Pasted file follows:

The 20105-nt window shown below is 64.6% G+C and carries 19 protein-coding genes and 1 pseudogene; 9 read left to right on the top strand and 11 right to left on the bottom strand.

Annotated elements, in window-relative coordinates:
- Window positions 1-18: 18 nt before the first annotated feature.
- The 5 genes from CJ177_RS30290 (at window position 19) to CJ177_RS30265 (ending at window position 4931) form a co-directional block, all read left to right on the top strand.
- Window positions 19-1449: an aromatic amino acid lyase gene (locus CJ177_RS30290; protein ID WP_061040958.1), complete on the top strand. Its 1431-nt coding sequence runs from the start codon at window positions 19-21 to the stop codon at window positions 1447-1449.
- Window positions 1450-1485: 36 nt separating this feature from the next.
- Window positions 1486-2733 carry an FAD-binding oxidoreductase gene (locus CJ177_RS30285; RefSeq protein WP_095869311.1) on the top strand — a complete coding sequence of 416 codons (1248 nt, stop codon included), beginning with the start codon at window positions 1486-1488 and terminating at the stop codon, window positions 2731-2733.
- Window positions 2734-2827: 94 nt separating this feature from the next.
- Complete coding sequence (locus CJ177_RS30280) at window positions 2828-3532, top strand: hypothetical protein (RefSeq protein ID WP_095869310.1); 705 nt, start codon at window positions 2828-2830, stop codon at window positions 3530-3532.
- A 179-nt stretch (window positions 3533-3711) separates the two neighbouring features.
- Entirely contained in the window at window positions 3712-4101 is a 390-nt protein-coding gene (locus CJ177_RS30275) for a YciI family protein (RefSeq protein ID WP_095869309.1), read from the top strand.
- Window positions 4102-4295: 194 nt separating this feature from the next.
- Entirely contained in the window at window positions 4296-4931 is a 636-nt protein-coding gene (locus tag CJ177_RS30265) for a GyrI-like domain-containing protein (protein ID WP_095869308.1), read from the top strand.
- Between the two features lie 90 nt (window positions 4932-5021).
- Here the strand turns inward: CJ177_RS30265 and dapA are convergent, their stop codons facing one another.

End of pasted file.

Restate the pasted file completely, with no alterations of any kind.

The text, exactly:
The 20105-nt window shown below is 64.6% G+C and carries 19 protein-coding genes and 1 pseudogene; 9 read left to right on the top strand and 11 right to left on the bottom strand.

Annotated elements, in window-relative coordinates:
- Window positions 1-18: 18 nt before the first annotated feature.
- The 5 genes from CJ177_RS30290 (at window position 19) to CJ177_RS30265 (ending at window position 4931) form a co-directional block, all read left to right on the top strand.
- Window positions 19-1449: an aromatic amino acid lyase gene (locus CJ177_RS30290; protein ID WP_061040958.1), complete on the top strand. Its 1431-nt coding sequence runs from the start codon at window positions 19-21 to the stop codon at window positions 1447-1449.
- Window positions 1450-1485: 36 nt separating this feature from the next.
- Window positions 1486-2733 carry an FAD-binding oxidoreductase gene (locus CJ177_RS30285; RefSeq protein WP_095869311.1) on the top strand — a complete coding sequence of 416 codons (1248 nt, stop codon included), beginning with the start codon at window positions 1486-1488 and terminating at the stop codon, window positions 2731-2733.
- Window positions 2734-2827: 94 nt separating this feature from the next.
- Complete coding sequence (locus CJ177_RS30280) at window positions 2828-3532, top strand: hypothetical protein (RefSeq protein ID WP_095869310.1); 705 nt, start codon at window positions 2828-2830, stop codon at window positions 3530-3532.
- A 179-nt stretch (window positions 3533-3711) separates the two neighbouring features.
- Entirely contained in the window at window positions 3712-4101 is a 390-nt protein-coding gene (locus CJ177_RS30275) for a YciI family protein (RefSeq protein ID WP_095869309.1), read from the top strand.
- Window positions 4102-4295: 194 nt separating this feature from the next.
- Entirely contained in the window at window positions 4296-4931 is a 636-nt protein-coding gene (locus tag CJ177_RS30265) for a GyrI-like domain-containing protein (protein ID WP_095869308.1), read from the top strand.
- Between the two features lie 90 nt (window positions 4932-5021).
- Here the strand turns inward: CJ177_RS30265 and dapA are convergent, their stop codons facing one another.